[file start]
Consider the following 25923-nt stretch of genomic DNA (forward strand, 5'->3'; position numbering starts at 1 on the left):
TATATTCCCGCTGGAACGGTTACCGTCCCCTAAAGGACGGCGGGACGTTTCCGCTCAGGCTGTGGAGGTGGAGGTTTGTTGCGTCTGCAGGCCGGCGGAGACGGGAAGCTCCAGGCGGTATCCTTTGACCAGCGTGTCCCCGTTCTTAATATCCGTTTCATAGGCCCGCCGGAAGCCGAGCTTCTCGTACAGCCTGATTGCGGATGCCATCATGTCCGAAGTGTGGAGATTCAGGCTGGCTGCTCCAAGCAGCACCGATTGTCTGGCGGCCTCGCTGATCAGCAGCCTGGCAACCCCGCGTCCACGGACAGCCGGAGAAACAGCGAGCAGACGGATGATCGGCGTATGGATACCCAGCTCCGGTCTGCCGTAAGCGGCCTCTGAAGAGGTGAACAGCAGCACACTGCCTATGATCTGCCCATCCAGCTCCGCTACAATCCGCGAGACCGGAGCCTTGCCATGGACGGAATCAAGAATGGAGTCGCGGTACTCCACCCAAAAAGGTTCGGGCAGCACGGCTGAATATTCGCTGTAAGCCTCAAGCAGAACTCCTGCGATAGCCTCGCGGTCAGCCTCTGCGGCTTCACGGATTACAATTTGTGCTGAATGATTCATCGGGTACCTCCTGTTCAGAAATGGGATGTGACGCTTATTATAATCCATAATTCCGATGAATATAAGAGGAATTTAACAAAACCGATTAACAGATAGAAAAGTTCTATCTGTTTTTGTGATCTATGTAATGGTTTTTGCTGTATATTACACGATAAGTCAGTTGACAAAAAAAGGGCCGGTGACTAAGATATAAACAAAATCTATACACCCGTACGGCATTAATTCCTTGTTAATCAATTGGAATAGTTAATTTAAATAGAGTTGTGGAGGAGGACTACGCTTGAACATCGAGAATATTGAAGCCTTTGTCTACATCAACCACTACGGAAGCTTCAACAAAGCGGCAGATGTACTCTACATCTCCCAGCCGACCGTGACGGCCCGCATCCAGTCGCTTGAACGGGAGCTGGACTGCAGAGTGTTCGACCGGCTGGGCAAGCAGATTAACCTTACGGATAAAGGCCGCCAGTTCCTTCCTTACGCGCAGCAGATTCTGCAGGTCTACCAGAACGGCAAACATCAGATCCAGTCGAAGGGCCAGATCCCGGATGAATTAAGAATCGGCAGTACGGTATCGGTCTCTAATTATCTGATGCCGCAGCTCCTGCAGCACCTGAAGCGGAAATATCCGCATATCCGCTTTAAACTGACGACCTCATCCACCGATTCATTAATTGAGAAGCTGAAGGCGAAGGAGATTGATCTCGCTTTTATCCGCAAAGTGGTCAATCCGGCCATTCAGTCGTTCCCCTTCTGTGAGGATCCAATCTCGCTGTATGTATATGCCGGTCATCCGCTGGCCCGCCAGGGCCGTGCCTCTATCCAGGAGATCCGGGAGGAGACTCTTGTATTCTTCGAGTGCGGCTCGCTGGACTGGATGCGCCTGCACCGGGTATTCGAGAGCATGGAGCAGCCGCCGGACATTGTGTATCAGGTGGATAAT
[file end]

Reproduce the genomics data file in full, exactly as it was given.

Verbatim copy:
Consider the following 25923-nt stretch of genomic DNA (forward strand, 5'->3'; position numbering starts at 1 on the left):
TATATTCCCGCTGGAACGGTTACCGTCCCCTAAAGGACGGCGGGACGTTTCCGCTCAGGCTGTGGAGGTGGAGGTTTGTTGCGTCTGCAGGCCGGCGGAGACGGGAAGCTCCAGGCGGTATCCTTTGACCAGCGTGTCCCCGTTCTTAATATCCGTTTCATAGGCCCGCCGGAAGCCGAGCTTCTCGTACAGCCTGATTGCGGATGCCATCATGTCCGAAGTGTGGAGATTCAGGCTGGCTGCTCCAAGCAGCACCGATTGTCTGGCGGCCTCGCTGATCAGCAGCCTGGCAACCCCGCGTCCACGGACAGCCGGAGAAACAGCGAGCAGACGGATGATCGGCGTATGGATACCCAGCTCCGGTCTGCCGTAAGCGGCCTCTGAAGAGGTGAACAGCAGCACACTGCCTATGATCTGCCCATCCAGCTCCGCTACAATCCGCGAGACCGGAGCCTTGCCATGGACGGAATCAAGAATGGAGTCGCGGTACTCCACCCAAAAAGGTTCGGGCAGCACGGCTGAATATTCGCTGTAAGCCTCAAGCAGAACTCCTGCGATAGCCTCGCGGTCAGCCTCTGCGGCTTCACGGATTACAATTTGTGCTGAATGATTCATCGGGTACCTCCTGTTCAGAAATGGGATGTGACGCTTATTATAATCCATAATTCCGATGAATATAAGAGGAATTTAACAAAACCGATTAACAGATAGAAAAGTTCTATCTGTTTTTGTGATCTATGTAATGGTTTTTGCTGTATATTACACGATAAGTCAGTTGACAAAAAAAGGGCCGGTGACTAAGATATAAACAAAATCTATACACCCGTACGGCATTAATTCCTTGTTAATCAATTGGAATAGTTAATTTAAATAGAGTTGTGGAGGAGGACTACGCTTGAACATCGAGAATATTGAAGCCTTTGTCTACATCAACCACTACGGAAGCTTCAACAAAGCGGCAGATGTACTCTACATCTCCCAGCCGACCGTGACGGCCCGCATCCAGTCGCTTGAACGGGAGCTGGACTGCAGAGTGTTCGACCGGCTGGGCAAGCAGATTAACCTTACGGATAAAGGCCGCCAGTTCCTTCCTTACGCGCAGCAGATTCTGCAGGTCTACCAGAACGGCAAACATCAGATCCAGTCGAAGGGCCAGATCCCGGATGAATTAAGAATCGGCAGTACGGTATCGGTCTCTAATTATCTGATGCCGCAGCTCCTGCAGCACCTGAAGCGGAAATATCCGCATATCCGCTTTAAACTGACGACCTCATCCACCGATTCATTAATTGAGAAGCTGAAGGCGAAGGAGATTGATCTCGCTTTTATCCGCAAAGTGGTCAATCCGGCCATTCAGTCGTTCCCCTTCTGTGAGGATCCAATCTCGCTGTATGTATATGCCGGTCATCCGCTGGCCCGCCAGGGCCGTGCCTCTATCCAGGAGATCCGGGAGGAGACTCTTGTATTCTTCGAGTGCGGCTCGCTGGACTGGATGCGCCTGCACCGGGTATTCGAGAGCATGGAGCAGCCGCCGGACATTGTGTATCAGGTGGATAAT